Once upon a time, I claimed that Paris is not the immediately romantic place that everyone says it is. That the Parisians are human beings, smokers and workers and thieves, kind and cruel, loving and hate-filled. But I also said that you need to make your own romance, and it makes me happy that every time I visit I see so many people doing just that. Is there not something really special about holding hands walking along the Seine? I think there is. Being there alone was a strange experience for all that.
My first day back in Paris, I walked. A lot. I walked from lunchtime until well into the evening, and saw just about every monument and building that attracts the attention of tourists in the city. I visited the Eiffel Tower and got hassled by pushy salesmen with worthless trinkets, watched couples vandalising precious architecture by attaching padlocks to it and had my heart warmed by a little girl telling off her Dad for using the flash on his DSLR – “Don’t use flash!” she complained, “it kills the photo!”. Damn straight, little girl – you will be spared when the glorious revolution comes.
One of the things I found myself doing quite a bit on my lengthy walk around Paris was offering to take photos of couples struggling in vain to take selfies together in front of Paris landmarks. After a while, I started to feel like a very mild superhero. I know it sounds silly, but it felt good to help people out. Everyone deserves a photo of themselves with someone they love in Paris, and I hope that I contributed a tiny bit to some special memories like the ones that are so dear to me.
In a particularly jarring change of tone from the touchy-feely romance I just finished describing, one of my stops along the way was Paul McCarthy’s “Chocolate Factory” exhibition at the Monnaie de Paris. McCarthy attained no small amount of notoriety for his ‘Tree’ in Place Vendome earlier this year, the discussion of which in the media was extremely amusing. This, like many things here in Europe, was free for me, and I’m glad about that. I can’t profess to have liked the exhibition, which has been described as “nightmarish”: room after room filled with giant chocolate sex toys with a sound and light show of the artist reading his criticisms out loud. Combine that with the smell of melting chocolate and – for me at least – it was a recipe for nausea. It’s certainly provocative, I’ll give it that.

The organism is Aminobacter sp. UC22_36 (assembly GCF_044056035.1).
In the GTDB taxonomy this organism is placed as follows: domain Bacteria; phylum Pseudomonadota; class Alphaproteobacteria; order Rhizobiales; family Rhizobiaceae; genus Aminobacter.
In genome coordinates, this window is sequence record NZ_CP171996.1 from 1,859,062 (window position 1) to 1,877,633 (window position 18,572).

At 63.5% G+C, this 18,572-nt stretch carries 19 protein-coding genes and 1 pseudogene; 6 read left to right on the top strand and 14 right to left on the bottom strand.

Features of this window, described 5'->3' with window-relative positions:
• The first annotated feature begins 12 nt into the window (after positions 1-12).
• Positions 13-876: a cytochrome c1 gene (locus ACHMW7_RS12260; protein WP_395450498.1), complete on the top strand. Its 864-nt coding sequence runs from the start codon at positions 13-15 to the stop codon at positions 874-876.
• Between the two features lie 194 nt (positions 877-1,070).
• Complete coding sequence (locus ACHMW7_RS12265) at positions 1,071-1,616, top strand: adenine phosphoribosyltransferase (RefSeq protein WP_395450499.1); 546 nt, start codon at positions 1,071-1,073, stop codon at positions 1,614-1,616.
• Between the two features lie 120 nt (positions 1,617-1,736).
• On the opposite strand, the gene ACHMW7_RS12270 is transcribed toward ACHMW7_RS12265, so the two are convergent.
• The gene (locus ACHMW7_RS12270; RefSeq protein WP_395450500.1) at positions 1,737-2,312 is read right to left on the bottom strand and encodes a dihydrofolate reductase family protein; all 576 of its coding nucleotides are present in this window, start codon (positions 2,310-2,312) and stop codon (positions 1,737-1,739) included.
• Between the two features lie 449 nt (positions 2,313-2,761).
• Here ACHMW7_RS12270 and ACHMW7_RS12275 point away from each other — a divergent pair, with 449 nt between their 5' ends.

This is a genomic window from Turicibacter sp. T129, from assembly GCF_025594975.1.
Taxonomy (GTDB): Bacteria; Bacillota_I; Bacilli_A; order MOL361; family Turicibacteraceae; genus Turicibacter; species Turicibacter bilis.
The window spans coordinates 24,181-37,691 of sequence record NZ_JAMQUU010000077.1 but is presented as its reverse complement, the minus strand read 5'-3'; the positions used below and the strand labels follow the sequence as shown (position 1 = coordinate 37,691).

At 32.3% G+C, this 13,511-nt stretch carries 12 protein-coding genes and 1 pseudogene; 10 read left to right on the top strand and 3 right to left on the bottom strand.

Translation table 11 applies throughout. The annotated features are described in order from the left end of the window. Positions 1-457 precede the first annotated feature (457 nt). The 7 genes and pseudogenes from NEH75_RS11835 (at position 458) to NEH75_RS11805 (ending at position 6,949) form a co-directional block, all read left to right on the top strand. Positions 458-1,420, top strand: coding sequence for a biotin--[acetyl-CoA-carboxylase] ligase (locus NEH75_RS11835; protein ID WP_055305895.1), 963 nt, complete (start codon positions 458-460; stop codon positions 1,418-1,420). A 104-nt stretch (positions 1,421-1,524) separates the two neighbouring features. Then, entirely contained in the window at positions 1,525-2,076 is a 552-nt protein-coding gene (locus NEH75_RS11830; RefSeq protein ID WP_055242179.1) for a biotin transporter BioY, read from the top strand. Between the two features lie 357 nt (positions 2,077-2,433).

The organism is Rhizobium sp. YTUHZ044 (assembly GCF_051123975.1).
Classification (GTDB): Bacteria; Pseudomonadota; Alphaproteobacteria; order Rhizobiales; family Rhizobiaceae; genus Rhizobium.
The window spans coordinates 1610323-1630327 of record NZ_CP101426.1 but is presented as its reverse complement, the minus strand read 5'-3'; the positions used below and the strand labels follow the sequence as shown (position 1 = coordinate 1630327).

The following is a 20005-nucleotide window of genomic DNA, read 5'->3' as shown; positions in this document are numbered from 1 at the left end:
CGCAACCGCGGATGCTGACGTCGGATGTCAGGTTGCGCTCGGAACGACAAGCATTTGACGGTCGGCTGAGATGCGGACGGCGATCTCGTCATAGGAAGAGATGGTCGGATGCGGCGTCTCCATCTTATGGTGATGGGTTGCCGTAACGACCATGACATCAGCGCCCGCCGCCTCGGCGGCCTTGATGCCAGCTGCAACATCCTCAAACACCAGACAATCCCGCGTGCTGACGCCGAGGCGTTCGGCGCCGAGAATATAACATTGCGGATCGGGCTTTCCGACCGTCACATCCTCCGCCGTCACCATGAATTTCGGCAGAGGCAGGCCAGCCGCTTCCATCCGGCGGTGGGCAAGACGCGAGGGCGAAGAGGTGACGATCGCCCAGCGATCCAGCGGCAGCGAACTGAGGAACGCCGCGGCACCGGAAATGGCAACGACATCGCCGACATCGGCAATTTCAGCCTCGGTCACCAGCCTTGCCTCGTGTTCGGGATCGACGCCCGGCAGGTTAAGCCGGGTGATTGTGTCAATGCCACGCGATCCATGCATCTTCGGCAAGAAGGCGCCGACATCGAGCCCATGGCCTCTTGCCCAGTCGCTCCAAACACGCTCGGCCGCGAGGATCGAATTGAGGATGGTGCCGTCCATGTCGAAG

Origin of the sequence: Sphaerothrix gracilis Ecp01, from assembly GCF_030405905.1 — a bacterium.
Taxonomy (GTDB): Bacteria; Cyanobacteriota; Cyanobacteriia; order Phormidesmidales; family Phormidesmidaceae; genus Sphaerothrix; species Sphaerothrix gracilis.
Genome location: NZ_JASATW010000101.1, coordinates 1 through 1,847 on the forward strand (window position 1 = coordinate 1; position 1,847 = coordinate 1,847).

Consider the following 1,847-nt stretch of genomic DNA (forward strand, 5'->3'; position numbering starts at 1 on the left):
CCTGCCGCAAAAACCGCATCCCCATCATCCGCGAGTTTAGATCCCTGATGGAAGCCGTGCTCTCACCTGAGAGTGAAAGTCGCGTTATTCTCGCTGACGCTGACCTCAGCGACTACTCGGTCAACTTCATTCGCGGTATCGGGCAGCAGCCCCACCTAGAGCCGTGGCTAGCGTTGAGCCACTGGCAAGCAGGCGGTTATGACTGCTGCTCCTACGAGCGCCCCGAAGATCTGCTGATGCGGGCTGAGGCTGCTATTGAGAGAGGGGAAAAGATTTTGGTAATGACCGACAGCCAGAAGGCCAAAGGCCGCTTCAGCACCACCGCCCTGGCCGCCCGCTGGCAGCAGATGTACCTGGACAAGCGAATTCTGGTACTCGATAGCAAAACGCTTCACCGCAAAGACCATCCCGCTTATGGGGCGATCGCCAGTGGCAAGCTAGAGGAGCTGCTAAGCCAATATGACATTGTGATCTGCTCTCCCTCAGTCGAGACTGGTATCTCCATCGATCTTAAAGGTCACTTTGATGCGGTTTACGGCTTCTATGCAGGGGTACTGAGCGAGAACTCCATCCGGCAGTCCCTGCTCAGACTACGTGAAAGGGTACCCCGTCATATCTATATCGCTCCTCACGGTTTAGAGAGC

Last time I was in Paris, I quickly learnt that it’s nearly futile to plan more than one thing a day – lines form quickly in the afternoons, with expected wait times sometimes exceeding three hours. Sheesh, what a way to waste a day. It also pays to get up early. It was with this idea in mind that I sat in the Jardin des Plantes in front of the Natural History Museum, watching firemen jogging around the park and talking to Alex on the phone. Oh yeah – turns out the 4G is very good in Paris. Called home without a hitch. That was really nice.
The Natural History Museum in Paris is actually four museums, distributed around the Jardin. One was closed for renovation, so I picked the two that I wanted to visit most – the Grand Gallery of Evolution and the Museum of Palaeontology. Even before it opened, the line for the Grand Gallery was impressively long, but I got in near the start – and for free, again.
What can one really say about an attraction like this? The collection is spectacularly complete and housed in a building nearly as impressive. I quite enjoyed the profusion of information that was available there, as well, about how evolution works and how it shaped the way the world is today over the last few hundreds of millions of years.
The Palaeontology Museum was also thoroughly enjoyable – good grief, I’ve never seen so many bones in one place before. Animals of all shapes and sizes, all the way from huge dinosaurs down to tiny shelled sea creatures. Naturally, the dinosaur part was my favourite, although I did also like the sections about early ancestors of human beings – Evolution really is king, when it comes to Natural History.
On my last day in Paris before returning home, I met up with a Japanese friend I had made here in France on my last visit in 2012. It’s funny how being two foreigners can bring you closer together, although we spent the entire day speaking French. Experiences like this really emphasise the value of learning a foreign language – it’s one thing to be able to communicate with native speakers, but there’s another whole realm of people who share that language as a second, or third (or fourth, or fifth). Particularly valuable in this case given that I don’t speak a word of Japanese. We walked, had lunch, had coffee in a pretty sidestreet and just caught up and got to know each other a bit better. Before then, we’d really only met a few times – and shared a class or two. After, it felt like we’d been friends for ages. It was a great day.
As I often am, I was glad to be going home once I got on the train. The idea of being in your own bed gets intoxicating after a while, and I missed my housemates a bit, too. Still, I’m always sad to leave Paris, and this marked the end of my vacation and my return to work – such as it is. I had a good time.